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A Non-Spoiler Look at Brandon Sanderson’s Legion: The Many Lives of Stephen Leeds

Brandon Sanderson is well known for his high fantasy work, but he’s also known to stretch his wings and explore other worlds beyond the universe of the Cosmere. He’s got a science fiction epic in Skyward, and a trilogy about rampaging dystopian superheroes in The Reckoners Trilogy. And here, in the brand new novella collection, Legion: the Many Lives of Stephen Leeds, he has the sci-fi-infused noir adventures of Stephen Leeds, also known as Legion, an expert in just about everything. Well, sorry, not him, but the people in his head.

See, Stephen Leeds has a condition, but it’s unlike anything anyone has ever seen. His mind manifests what he calls aspects, complete personalities and people conjured from his brain, each an expert in something he is trying to learn about. Stephen has churned out dozens of these aspects in the last ten years or so—Ivy, his psychiatrist that walks with him and aids him in understanding human behavior; Tobias, the historian who helps him make sense of his surroundings and their impact—thanks to the tutelage of a mysterious woman named Sandra, since fled from his life. And when you have a person who can suddenly be an expert in photography, forensic science, engineering, quantum physics, Hebrew, and more, people want to either study him, or hire him.

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Everyday Magic: Foundryside by Robert Jackson Bennett

If there’s one thing I’ve learned reading Robert Jackson Bennett, it’s that when you think you know what he’s going to do at any given moment, you’re most likely going to be wrong. You think he’ll go right; he goes left. You think he’s going to climb a fence, and instead he barrels right through. Most often, when he hits a dead end and you suspect this is where you catch him, he grins, steps onto the empty air and begins to walk into the sky.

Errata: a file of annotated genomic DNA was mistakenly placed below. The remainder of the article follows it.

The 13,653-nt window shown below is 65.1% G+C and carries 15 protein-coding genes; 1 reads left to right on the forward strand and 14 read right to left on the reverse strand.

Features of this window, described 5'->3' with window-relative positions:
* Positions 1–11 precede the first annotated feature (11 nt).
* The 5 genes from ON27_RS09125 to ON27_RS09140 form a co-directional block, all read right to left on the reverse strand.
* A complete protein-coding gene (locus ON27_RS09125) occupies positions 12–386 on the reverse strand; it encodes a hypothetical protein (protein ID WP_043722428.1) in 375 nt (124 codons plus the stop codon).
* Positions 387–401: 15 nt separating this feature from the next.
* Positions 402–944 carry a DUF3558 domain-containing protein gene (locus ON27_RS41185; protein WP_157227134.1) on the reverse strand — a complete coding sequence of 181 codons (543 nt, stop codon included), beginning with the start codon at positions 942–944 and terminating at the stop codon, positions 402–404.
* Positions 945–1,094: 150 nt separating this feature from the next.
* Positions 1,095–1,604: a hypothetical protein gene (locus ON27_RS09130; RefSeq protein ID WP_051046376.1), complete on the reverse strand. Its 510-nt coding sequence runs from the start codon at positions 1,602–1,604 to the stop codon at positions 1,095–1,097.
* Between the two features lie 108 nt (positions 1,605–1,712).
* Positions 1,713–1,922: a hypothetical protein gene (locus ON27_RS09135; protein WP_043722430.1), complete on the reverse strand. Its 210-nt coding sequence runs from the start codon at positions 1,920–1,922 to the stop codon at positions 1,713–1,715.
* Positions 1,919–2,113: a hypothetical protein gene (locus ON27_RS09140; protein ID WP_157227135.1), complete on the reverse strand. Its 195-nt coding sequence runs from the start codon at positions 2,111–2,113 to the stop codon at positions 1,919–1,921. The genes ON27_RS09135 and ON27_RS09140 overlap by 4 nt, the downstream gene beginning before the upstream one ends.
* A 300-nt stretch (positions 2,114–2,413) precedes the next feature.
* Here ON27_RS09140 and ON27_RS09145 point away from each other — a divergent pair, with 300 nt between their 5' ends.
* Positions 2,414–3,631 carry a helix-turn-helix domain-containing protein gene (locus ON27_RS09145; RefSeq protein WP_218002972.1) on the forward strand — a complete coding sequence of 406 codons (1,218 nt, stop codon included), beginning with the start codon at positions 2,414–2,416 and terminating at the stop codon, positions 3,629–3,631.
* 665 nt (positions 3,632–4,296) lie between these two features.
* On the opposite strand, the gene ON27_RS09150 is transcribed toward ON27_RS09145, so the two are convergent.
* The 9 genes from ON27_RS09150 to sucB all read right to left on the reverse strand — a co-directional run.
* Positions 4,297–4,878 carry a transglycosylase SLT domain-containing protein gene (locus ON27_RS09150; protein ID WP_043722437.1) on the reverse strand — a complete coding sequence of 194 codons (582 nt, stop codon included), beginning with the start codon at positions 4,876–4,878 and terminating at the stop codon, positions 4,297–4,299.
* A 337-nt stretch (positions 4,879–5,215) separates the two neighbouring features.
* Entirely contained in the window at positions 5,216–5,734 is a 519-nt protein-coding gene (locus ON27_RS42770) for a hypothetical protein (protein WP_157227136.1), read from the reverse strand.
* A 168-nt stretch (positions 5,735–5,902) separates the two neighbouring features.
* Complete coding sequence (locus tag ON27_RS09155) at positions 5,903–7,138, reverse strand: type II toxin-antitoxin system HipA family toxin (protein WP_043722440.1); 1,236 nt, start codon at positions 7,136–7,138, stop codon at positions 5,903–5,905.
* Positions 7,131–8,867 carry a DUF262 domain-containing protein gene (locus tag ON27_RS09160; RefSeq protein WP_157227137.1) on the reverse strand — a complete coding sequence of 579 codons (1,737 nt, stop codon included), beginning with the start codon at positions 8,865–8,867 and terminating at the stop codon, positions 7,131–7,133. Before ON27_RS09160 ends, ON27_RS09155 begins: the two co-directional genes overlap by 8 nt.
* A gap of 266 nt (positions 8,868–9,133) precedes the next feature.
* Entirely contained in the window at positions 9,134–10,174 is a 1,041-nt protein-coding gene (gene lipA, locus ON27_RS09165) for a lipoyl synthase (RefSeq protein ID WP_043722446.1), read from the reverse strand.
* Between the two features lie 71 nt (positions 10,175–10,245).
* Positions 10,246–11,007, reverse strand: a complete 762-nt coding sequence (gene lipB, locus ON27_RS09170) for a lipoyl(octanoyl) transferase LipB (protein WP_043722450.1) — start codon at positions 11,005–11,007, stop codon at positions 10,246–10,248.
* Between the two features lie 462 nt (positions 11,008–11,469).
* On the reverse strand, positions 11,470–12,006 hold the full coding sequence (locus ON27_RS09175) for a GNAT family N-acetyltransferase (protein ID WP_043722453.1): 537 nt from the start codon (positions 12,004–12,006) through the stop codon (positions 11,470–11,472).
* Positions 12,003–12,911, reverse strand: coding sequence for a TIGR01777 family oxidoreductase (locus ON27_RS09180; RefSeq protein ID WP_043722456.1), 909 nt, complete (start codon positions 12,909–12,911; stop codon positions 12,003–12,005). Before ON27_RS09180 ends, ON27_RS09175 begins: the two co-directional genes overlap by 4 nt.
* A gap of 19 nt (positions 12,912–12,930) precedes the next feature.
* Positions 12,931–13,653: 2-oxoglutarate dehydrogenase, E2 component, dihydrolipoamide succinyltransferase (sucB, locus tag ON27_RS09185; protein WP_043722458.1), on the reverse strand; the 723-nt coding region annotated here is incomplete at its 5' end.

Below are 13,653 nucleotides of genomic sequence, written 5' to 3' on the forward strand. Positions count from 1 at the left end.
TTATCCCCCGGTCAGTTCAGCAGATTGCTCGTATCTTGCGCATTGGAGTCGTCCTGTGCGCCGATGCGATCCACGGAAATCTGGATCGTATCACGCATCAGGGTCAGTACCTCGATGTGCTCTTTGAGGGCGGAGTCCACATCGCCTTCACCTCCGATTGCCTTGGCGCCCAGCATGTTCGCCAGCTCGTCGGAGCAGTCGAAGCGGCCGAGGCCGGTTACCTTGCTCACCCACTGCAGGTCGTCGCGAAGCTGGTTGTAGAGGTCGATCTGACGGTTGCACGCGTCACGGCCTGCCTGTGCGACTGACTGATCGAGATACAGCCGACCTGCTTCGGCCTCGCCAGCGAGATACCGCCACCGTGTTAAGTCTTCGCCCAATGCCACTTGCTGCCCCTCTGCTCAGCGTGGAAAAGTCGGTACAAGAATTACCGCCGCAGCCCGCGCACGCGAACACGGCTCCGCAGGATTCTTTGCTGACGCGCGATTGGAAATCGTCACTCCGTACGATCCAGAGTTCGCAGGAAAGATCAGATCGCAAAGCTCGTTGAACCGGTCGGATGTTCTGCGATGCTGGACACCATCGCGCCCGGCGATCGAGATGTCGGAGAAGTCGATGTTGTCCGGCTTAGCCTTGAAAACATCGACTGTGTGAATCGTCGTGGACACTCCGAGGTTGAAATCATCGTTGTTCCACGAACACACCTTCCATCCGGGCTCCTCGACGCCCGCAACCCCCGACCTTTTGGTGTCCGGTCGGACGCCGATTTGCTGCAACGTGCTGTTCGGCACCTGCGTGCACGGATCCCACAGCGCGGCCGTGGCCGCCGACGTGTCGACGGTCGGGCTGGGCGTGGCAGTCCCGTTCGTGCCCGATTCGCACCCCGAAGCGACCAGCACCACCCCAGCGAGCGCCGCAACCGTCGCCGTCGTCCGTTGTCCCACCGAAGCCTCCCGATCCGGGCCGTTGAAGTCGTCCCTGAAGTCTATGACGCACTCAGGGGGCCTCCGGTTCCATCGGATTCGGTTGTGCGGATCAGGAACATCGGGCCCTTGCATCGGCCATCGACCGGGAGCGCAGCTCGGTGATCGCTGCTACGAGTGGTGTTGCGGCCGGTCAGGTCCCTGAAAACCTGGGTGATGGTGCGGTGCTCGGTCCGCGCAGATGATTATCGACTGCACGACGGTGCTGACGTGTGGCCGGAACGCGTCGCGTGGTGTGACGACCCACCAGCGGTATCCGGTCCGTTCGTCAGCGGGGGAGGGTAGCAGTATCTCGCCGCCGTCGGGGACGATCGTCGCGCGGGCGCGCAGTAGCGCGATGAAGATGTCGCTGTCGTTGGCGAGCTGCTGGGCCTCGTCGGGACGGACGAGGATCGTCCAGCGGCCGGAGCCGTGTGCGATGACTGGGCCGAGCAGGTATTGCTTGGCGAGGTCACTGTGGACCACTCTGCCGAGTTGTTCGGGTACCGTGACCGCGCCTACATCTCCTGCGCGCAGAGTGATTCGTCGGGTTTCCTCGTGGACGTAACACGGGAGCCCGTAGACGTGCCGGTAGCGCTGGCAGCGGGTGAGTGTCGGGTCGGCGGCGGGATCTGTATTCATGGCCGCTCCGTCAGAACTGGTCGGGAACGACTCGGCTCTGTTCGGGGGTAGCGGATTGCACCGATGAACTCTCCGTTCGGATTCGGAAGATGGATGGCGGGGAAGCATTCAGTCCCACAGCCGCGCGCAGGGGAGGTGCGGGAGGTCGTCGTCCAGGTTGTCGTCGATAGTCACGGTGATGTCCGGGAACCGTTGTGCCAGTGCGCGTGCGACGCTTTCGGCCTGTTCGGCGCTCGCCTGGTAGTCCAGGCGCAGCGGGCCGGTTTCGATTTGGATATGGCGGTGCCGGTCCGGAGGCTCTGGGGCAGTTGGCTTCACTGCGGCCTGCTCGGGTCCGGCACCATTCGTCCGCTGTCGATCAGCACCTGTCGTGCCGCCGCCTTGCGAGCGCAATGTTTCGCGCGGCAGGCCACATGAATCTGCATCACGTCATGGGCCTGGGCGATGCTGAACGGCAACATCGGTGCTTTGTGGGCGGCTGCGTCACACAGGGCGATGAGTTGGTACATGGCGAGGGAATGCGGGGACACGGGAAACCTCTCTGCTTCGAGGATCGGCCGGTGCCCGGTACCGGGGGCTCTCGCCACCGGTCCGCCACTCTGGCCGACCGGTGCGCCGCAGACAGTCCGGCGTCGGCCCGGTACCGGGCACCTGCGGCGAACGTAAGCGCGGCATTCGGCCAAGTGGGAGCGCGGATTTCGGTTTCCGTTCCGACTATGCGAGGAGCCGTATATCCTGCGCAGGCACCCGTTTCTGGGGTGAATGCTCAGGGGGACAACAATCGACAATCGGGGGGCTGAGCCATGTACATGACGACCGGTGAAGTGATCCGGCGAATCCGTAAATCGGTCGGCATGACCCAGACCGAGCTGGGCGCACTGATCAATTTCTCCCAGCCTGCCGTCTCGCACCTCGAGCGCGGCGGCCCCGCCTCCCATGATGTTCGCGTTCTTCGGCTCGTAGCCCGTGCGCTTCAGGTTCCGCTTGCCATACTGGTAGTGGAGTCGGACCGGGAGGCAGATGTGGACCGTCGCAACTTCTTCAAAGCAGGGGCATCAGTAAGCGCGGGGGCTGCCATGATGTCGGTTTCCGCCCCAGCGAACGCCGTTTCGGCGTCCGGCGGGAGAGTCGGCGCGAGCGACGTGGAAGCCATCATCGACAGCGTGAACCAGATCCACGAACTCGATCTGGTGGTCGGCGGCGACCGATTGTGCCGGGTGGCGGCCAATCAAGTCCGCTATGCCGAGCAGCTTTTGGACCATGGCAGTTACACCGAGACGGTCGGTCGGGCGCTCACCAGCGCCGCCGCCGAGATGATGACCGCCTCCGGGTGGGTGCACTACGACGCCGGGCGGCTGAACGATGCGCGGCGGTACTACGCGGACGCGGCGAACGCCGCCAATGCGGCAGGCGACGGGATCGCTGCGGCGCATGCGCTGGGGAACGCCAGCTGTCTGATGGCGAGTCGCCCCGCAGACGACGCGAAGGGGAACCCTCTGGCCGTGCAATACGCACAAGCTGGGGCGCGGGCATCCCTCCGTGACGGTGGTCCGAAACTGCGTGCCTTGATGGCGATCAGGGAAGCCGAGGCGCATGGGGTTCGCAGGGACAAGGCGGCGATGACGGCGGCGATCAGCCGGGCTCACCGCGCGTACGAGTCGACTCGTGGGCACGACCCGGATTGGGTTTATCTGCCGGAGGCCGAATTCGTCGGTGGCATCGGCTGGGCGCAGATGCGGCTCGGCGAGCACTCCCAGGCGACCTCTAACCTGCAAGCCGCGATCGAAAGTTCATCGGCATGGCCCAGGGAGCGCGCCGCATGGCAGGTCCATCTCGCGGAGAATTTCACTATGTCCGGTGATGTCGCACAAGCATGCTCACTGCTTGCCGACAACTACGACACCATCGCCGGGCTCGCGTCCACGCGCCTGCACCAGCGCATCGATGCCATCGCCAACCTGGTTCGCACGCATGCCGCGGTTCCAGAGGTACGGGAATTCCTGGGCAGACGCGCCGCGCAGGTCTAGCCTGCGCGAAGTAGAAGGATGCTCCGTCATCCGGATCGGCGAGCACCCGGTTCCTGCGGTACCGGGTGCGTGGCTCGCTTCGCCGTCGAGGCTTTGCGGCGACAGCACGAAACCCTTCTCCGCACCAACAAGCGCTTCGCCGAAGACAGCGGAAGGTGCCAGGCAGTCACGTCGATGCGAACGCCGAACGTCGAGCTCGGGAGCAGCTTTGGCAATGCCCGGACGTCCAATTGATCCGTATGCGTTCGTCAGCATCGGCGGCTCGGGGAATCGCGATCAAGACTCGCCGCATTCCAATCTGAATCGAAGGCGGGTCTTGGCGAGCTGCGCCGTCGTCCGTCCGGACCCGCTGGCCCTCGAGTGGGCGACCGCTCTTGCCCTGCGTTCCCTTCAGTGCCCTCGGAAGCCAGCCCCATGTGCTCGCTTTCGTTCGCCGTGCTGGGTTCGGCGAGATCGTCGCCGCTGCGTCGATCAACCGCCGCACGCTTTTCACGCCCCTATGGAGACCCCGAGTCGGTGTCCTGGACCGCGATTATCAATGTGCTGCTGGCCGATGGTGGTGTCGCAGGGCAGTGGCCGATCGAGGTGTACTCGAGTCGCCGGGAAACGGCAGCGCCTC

And in his latest novel, Foundryside, Bennett is firing on all cylinders, taking what at first seems to be something a little standard, a little rote, and infusing exhilarating new life into it through expert writing, complicated and distinct characters, and an intriguing, deadly, wonderful new city called Tevanne, where reality can be shuffled like a deck of cards, provided you can justify it.

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Explore the Other Worlds of Brandon Sanderson

Brandon Sanderson may be known for his works of epic fantasy, but they’re certainly not all that he writes. With the release of his Legion omnibus forthcoming, as well as his new science fiction young adult novel, Skyward, due out later this fall, I wanted to highlight those works that exist outside the Cosmere (the name for Sanderson’s inter-connected universe of epic fantasy stories). If you enjoy science fiction, superheroes, strange magic, libraries full of secrets, and multiple personalities, then it’s time to learn about the other side of Sanderson!

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You’ve Won The Battle, Now What? Redemption’s Blade by Adrian Tchaikovsky

A staple of epic fantasy is the interrogation of good versus evil. A “Dark Lord” pursuing their own destructive ends, the civilizations caught in the middle of the war, and the forces of good and light doing their damnedest to push back against the shadow: It’s a tale as old as time, and the constant struggles between good and evil can begin to feel a bit stale and rote as the genre evolves. But with Redemption’s Blade, Adrian Tchaikovsky focuses the narrative not on the battle between good and evil, or on the far flung effects of its occurrence; rather, he starts it about five minutes after the war is over.

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It’s Time to Get Chosening: Kill the Farm Boy by Delilah S. Dawson and Kevin Hearne

Kill the Farm Boy, the new comedy fantasy from accomplished novelists Delilah S. Dawson and Kevin Hearne, is not for the faint of heart—that is, if you find all manner of puns terrifying. For every moment in which other writers would stray from the joke in front of their nose, for every bit of back and forth, for every tantalizing smidgen of wordplay that some writers wouldn’t dive into, Dawson and Hearne plow straight ahead. They don’t so much lean into the crucial comedy of this novel as they do invite it out to dinner, feed it tacos and tequila, and record every bit of banter that results.

Kill the Farm Boy is a smart comedy, not only because it skewers modern tropes with a deft but direct hand, provides twists and turns to what should be a classic quest, or has representation in sorely needed ways, but because Dawson and Hearne know exactly when to dole out the humor amidst all this deconstruction of narrative.